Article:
my journey to becoming an RN

on the road to becoming an advanced nurse practitioner -- yikes! hope Emory U. trains me well..... this should be interesting...
nursingisinmyblood:

cardiacattack:

Infiltrates are a common complication of IV therapy. They should be caught as early as possible to prevent potentially devastating outcomes, such as compartment syndrome or even loss of limb.
Check IV sites frequently (my hospital has an every hour policy). Monitor for puffiness and swelling. In very small patients, serious IV infiltrates can happen rapidly. Compare the site of the IV to the same site on the other side of the body. Do they look the same? If one starts to look puffier than the other, your IV is going bad. Is the skin pink or blanched? The picture above is a very severe case of blanching- watch for poor coloring before it gets that bad.
Watch for pain. Some children are simply scared of a flush or don’t understand the different feeling- it’s very important for a nurse to be able to differentiate between fear/normal discomfort/achiness and real pain. Infusing IVs should not hurt. If a child who previously had no response to flushing, or isn’t paying attention to you, suddenly starts crying that’s not a good sign for the IV. If a child wakes up from sleep crying after a flush, that’s a very bad sign. The IV may not necessarily be infiltrated yet, but it’s on it’s way out and should be restarted if it’s still needed.
Feel the site. Is it soft and squishy or does it feel firm? Is the skin warm or cool? As infiltrates worsen, you can feel the fluid accumulating under the skin. Sometimes it can be difficult to detect infiltrates in young children whose limbs always look puffy due to chubbiness. In these children it’s especially important to feel the sites.
NEVER. EVER. TAPE. OVER. YOUR. SITE. Yes, it’s important to secure the IV: BUT DO NOT COVER THE SITE TO DO THIS. It is absolutely essential that the site be visible (or easily accessible) at all times. Welcome sleeves and arm boards can be used for securement, but they must be able to be positioned in ways that you can check the site. 
Don’t tape circumferentially or use arm bands on the same side as an IV. If an infiltrate should occur, these can greatly compromise the circulation of the swelling limb and make matters even worse. 
Should an infiltrate occur: remove the IV immediately. Apply heat and elevate the limb. Multiple puncture procedure may be necessary in severe cases (several pokes to the infiltrated area with a needle and compression applied to release the accumulated fluids- requires an MD order). Surgery and loss of limb can happen, but this is a worst case scenario. Don’t let an infiltrate advance to that point!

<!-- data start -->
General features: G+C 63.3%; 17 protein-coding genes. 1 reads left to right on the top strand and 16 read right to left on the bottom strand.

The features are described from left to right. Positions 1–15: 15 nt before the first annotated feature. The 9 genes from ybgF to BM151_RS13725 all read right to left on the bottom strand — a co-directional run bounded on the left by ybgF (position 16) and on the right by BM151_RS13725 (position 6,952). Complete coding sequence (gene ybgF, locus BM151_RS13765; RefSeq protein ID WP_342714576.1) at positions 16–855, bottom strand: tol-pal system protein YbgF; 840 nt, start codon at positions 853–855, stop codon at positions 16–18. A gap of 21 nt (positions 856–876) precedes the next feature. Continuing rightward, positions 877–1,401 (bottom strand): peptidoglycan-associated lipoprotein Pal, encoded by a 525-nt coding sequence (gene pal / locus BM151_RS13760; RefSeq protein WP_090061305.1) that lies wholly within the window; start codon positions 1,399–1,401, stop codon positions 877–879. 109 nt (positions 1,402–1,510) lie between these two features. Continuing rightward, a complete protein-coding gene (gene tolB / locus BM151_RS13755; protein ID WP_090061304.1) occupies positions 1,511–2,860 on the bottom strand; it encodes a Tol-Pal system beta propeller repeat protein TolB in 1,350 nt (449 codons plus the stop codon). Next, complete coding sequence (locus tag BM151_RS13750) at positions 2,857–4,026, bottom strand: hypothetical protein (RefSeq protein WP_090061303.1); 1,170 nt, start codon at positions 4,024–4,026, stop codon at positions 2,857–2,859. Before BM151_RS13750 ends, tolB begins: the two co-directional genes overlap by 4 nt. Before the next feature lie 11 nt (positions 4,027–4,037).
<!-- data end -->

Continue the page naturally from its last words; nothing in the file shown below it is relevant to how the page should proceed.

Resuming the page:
Check your sites frequently! An infiltrate WILL happen to you, know how to catch it early!

Wow, great info.  Especially for peds.

nursingisinmyblood:

cardiacattack:

Infiltrates are a common complication of IV therapy. They should be caught as early as possible to prevent potentially devastating outcomes, such as compartment syndrome or even loss of limb.

Check IV sites frequently (my hospital has an every hour policy). Monitor for puffiness and swelling. In very small patients, serious IV infiltrates can happen rapidly. Compare the site of the IV to the same site on the other side of the body. Do they look the same? If one starts to look puffier than the other, your IV is going bad. Is the skin pink or blanched? The picture above is a very severe case of blanching- watch for poor coloring before it gets that bad.

Watch for pain. Some children are simply scared of a flush or don’t understand the different feeling- it’s very important for a nurse to be able to differentiate between fear/normal discomfort/achiness and real pain. Infusing IVs should not hurt. If a child who previously had no response to flushing, or isn’t paying attention to you, suddenly starts crying that’s not a good sign for the IV. If a child wakes up from sleep crying after a flush, that’s a very bad sign. The IV may not necessarily be infiltrated yet, but it’s on it’s way out and should be restarted if it’s still needed.

Feel the site. Is it soft and squishy or does it feel firm? Is the skin warm or cool? As infiltrates worsen, you can feel the fluid accumulating under the skin. Sometimes it can be difficult to detect infiltrates in young children whose limbs always look puffy due to chubbiness. In these children it’s especially important to feel the sites.

NEVER. EVER. TAPE. OVER. YOUR. SITE. Yes, it’s important to secure the IV: BUT DO NOT COVER THE SITE TO DO THIS. It is absolutely essential that the site be visible (or easily accessible) at all times. Welcome sleeves and arm boards can be used for securement, but they must be able to be positioned in ways that you can check the site. 

Don’t tape circumferentially or use arm bands on the same side as an IV. If an infiltrate should occur, these can greatly compromise the circulation of the swelling limb and make matters even worse. 

Should an infiltrate occur: remove the IV immediately. Apply heat and elevate the limb. Multiple puncture procedure may be necessary in severe cases (several pokes to the infiltrated area with a needle and compression applied to release the accumulated fluids- requires an MD order). Surgery and loss of limb can happen, but this is a worst case scenario. Don’t let an infiltrate advance to that point!

Check your sites frequently! An infiltrate WILL happen to you, know how to catch it early!

Wow, great info.  Especially for peds.